According to the scientific study of Psychoneuroimmunology (PNI) the answer to stress is yes. But we are humans, living in an amazing complex body where most th…
Today as I am writing this blog, I am in Scotland attending a music festival that I have been attending every January for the past 17 years. When I first came to Scotland for Celtic Connections, I was much younger and very confident about myself and where my life was going. I was full of plans for my life and my future. I mistakenly thought I had a lot more control over my choices and how my life would unfold and I came to learn differently.
My first experience at the festival really opened me up to how important music can be in my life. It spoke to me on so many levels in a way I had not experienced before.
Thirteen years after I attended that first music festival in January 2002, I was diagnosed with cancer. My surgery and treatment took place in the Spring and Summer of 2013. The pelvic radiation that I received left me very ill and depleted. I spent the Fall trying to recover both physically and emotionally. When it came time to make plans to return to Glasgow, I was not certain that I would have the strength to make the trip. I decided to go because being there has always made me happy. I felt that even if I could not attend many concerts, I would do what I could and enjoy listening to the music that I love. It was a good decision to allow music to be part of my life.
Music as Healing Treatment
There has been a lot of attention paid to how complementary therapies can be useful when a person is receiving treatment. Massage, acupuncture and reiki have now become a part of many cancer treatment protocols. But what about music? Of course, everyone has different musical tastes and interests, so each person would need to explore what speaks to them personally. Music can penetrate deep into our mind and body and wrap itself around and through us. It can be used during treatment as a soothing balm while we are taking in what is necessary to heal us. It can be an aide to relaxation and sleep. It can also be a vehicle for expressing our anger and frustration when the demands of cancer and its treatment become too much at times.
Embracing Music with our Whole Body
I recently heard a famous Scottish violinist talk about his evolution through music from his boyhood until the present. He discussed his early classical training which was more formal and rigid. It was not until he felt he was “speaking” with his violin that his playing really began to take off. He spoke of embracing music in every part of his body and mind. I realized as he was talking that when I was going through my health issues, I had shut music out of my life. I felt withdrawn and cut off for a while and I had missed the music that always fed and replenished me.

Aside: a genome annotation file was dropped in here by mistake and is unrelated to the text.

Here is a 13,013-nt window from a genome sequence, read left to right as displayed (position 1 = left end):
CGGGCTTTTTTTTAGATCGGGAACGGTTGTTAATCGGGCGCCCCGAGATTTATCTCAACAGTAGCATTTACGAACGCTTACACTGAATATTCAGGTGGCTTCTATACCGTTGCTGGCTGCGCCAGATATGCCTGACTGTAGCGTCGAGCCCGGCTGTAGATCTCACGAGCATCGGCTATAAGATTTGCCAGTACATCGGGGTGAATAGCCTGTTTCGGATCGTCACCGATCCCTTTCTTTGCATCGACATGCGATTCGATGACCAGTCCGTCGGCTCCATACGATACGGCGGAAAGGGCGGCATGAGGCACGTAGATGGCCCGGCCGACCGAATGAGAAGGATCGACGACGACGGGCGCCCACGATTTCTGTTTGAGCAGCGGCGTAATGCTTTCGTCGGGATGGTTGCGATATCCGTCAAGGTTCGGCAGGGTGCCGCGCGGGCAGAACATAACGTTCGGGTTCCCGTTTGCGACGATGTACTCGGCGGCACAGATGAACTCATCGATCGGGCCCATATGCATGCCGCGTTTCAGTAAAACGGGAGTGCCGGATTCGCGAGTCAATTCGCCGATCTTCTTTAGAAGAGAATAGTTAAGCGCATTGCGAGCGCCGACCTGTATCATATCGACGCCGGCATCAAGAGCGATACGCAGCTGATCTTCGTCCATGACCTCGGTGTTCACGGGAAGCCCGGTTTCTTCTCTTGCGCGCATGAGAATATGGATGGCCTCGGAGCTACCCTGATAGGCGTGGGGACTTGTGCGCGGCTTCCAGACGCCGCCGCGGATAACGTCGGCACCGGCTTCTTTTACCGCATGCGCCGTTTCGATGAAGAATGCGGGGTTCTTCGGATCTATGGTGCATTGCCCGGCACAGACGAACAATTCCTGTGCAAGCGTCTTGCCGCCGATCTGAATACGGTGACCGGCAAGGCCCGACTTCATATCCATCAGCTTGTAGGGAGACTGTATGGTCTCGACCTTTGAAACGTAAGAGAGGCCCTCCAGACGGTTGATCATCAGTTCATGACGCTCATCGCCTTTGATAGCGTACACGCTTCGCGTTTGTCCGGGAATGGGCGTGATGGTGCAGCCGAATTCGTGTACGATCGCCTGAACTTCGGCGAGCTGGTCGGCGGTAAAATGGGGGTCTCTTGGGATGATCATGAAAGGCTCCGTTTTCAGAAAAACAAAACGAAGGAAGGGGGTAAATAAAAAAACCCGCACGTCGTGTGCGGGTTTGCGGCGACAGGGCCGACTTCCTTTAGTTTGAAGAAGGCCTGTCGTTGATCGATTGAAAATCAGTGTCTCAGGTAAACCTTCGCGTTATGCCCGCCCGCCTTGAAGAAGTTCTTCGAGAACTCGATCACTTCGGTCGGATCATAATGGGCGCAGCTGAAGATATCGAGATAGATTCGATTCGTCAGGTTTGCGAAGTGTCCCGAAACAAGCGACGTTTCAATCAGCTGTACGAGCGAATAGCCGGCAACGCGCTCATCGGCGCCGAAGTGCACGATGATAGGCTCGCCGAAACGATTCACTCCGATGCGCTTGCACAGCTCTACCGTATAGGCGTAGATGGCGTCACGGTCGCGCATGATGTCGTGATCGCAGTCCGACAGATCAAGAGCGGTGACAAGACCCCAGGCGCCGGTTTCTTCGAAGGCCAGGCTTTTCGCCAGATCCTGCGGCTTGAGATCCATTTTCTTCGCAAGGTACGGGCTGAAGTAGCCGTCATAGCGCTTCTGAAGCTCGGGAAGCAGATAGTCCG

The musician talked of trying to help a student that was struggling to get beyond her “trained” way of playing and play with her heart. He told her to look out the window at the mountain range outside and “play the mountains” with her violin. It was the vehicle that allowed her to break through to her deeper self.
As I sat listening to him, I thought to myself, Cancer is exactly like a mountain range. We all have different highs and lows in that range, but guaranteed, we will experience them in our own personal way.
| Mind-Body | Uterine Cancer | Clinical Social Worker | Clear Cell Carcinoma | Integrative Oncology Navigator| Personal Trainer| Body Image | Lynch Syndrome | Certified Health Coach
Cathy Nobil-Dutton was diagnosed in 2013 with uterine cancer. She also discovered that she carried the genetic variant for Lynch Syndrome and the Lynch Syndrome gene which increases the risk of a number of cancers.
She is a licensed clinical social worker and has been helping individuals, couples and families make healthier choices since 1983. Ms. Nobil-Dutton is certified by the American Council on Exercise as a Personal Trainer and a Lifestyle and Weight Management Counselor and is a member of the International Association of Fitness Professionals. She is also trained and certified as an Integrative Oncology Navigator.
Cathy is also the founder of Body Esteem which brings integrative care for body and mind where her mission is to help people deal with the challenge of body changes that occur as a result of cancer and to raise awareness about Lynch Syndrome.
Cathy can be contacted via email firstname.lastname@example.org or through website BodyEsteem.
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